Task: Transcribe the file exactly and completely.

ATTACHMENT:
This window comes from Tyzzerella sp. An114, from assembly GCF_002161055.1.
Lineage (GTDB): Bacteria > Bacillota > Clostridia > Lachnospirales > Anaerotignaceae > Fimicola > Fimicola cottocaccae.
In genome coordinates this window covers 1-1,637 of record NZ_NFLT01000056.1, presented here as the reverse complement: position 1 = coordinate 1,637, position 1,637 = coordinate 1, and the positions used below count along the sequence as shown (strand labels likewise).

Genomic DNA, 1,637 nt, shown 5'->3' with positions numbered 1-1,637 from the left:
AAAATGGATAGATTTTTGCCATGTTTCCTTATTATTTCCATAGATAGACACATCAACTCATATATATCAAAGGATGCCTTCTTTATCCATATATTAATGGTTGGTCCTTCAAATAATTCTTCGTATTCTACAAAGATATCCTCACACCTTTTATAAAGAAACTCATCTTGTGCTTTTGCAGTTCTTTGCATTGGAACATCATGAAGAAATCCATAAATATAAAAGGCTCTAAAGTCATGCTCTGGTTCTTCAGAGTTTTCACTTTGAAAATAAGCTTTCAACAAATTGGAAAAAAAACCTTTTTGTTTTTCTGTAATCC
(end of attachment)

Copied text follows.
This window comes from Tyzzerella sp. An114, from assembly GCF_002161055.1.
Lineage (GTDB): Bacteria > Bacillota > Clostridia > Lachnospirales > Anaerotignaceae > Fimicola > Fimicola cottocaccae.
In genome coordinates this window covers 1-1,637 of record NZ_NFLT01000056.1, presented here as the reverse complement: position 1 = coordinate 1,637, position 1,637 = coordinate 1, and the positions used below count along the sequence as shown (strand labels likewise).

Genomic DNA, 1,637 nt, shown 5'->3' with positions numbered 1-1,637 from the left:
AAAATGGATAGATTTTTGCCATGTTTCCTTATTATTTCCATAGATAGACACATCAACTCATATATATCAAAGGATGCCTTCTTTATCCATATATTAATGGTTGGTCCTTCAAATAATTCTTCGTATTCTACAAAGATATCCTCACACCTTTTATAAAGAAACTCATCTTGTGCTTTTGCAGTTCTTTGCATTGGAACATCATGAAGAAATCCATAAATATAAAAGGCTCTAAAGTCATGCTCTGGTTCTTCAGAGTTTTCACTTTGAAAATAAGCTTTCAACAAATTGGAAAAAAAACCTTTTTGTTTTTCTGTAATCC